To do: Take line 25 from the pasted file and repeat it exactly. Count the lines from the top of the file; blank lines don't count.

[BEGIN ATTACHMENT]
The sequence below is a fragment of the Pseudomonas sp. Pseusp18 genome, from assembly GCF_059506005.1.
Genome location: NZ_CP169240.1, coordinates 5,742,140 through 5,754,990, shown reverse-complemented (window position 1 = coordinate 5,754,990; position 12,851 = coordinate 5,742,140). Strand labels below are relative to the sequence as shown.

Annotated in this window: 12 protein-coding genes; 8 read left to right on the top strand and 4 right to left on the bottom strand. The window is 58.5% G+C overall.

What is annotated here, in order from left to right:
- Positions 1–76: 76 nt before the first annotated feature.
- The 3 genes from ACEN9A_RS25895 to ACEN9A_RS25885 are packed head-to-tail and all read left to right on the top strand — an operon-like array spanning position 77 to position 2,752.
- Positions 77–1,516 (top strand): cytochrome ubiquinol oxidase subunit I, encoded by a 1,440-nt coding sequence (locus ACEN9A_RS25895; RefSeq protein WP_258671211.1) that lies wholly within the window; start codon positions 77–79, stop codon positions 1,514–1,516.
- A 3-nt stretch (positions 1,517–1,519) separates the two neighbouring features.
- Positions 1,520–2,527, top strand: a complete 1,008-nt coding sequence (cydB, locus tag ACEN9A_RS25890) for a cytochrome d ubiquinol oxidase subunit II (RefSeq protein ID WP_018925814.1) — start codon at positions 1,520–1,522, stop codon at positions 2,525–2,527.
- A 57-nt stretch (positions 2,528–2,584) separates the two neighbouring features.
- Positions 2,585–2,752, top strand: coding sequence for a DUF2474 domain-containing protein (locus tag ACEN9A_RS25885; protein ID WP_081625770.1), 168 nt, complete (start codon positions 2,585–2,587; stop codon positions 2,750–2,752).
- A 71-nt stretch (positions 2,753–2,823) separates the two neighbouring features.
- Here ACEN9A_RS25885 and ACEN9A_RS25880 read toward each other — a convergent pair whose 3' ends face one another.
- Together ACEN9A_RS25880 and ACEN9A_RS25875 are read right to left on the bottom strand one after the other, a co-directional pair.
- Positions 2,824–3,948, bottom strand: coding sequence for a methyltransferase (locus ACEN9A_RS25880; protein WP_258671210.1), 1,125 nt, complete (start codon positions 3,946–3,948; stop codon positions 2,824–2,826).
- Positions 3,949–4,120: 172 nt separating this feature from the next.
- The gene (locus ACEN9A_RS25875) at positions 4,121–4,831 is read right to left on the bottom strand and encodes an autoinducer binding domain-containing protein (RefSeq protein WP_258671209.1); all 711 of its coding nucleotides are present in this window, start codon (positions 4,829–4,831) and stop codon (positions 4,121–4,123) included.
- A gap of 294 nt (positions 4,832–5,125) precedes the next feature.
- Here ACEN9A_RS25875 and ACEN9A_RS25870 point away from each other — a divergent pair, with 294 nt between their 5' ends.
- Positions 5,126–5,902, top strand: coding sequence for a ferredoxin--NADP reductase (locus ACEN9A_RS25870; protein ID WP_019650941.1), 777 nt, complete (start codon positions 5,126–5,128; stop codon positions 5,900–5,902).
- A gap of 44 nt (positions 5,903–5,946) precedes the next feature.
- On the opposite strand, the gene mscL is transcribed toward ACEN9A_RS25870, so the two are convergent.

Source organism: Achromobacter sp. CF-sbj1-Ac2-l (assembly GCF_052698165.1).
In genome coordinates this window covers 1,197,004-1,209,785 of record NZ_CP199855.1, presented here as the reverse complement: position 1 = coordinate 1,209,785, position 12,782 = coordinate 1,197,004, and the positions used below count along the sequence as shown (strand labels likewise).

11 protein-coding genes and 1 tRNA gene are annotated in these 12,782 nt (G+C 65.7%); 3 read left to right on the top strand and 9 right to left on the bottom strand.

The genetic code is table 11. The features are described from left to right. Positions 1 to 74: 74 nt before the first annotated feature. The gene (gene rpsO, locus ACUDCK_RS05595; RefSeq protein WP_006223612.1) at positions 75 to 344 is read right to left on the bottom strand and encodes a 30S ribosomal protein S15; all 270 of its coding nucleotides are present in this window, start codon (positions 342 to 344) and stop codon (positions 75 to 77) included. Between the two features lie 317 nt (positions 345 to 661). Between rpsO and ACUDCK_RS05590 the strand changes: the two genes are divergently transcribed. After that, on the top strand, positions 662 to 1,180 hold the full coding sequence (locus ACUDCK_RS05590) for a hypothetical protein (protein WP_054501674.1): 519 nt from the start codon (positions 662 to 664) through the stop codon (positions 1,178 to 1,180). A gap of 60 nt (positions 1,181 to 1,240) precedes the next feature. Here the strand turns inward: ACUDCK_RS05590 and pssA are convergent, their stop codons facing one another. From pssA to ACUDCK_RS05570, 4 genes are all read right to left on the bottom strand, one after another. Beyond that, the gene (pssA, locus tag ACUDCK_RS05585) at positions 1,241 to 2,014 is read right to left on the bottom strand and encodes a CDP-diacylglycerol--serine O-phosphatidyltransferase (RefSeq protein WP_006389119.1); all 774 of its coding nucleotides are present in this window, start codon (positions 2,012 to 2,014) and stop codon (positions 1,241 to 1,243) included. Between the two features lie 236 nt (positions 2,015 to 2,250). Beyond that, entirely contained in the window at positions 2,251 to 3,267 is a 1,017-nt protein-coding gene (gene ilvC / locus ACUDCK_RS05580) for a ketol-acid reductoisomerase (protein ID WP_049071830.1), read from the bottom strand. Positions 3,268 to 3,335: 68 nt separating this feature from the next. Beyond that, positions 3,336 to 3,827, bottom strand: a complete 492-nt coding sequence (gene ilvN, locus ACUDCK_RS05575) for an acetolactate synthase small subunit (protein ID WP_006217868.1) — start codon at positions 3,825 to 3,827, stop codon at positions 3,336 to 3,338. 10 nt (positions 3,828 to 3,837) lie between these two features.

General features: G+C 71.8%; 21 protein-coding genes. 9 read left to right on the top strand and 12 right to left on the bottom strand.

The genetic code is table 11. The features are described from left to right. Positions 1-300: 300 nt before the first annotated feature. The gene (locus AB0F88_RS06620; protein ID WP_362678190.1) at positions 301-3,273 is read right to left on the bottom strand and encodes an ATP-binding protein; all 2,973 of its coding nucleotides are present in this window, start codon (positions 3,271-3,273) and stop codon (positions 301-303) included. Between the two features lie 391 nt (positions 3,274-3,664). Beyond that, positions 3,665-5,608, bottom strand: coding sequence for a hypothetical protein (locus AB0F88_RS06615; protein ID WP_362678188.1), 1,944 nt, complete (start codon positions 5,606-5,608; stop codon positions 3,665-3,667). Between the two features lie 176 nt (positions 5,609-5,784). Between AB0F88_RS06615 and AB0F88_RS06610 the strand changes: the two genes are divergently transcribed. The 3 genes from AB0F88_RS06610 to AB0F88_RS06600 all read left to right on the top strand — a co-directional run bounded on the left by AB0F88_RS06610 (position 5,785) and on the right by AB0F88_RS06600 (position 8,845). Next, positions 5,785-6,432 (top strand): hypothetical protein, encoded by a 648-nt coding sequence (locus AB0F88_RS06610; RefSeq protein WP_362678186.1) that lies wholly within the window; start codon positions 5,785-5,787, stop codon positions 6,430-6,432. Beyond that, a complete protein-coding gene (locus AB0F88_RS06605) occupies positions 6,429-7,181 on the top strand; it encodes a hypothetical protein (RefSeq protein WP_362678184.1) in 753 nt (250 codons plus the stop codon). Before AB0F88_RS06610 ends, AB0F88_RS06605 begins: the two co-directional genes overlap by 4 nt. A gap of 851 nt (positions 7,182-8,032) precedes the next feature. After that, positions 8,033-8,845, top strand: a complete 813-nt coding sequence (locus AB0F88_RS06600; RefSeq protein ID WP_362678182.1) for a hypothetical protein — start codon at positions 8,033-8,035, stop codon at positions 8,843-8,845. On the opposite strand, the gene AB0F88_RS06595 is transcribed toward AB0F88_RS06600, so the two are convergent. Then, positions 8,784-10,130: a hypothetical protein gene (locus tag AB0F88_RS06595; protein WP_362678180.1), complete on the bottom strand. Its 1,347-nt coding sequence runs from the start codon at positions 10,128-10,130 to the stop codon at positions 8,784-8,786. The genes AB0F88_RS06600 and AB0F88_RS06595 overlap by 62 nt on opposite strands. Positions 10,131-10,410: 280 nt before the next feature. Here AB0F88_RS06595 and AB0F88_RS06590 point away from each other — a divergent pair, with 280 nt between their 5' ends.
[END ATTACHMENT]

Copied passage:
11 protein-coding genes and 1 tRNA gene are annotated in these 12,782 nt (G+C 65.7%); 3 read left to right on the top strand and 9 right to left on the bottom strand.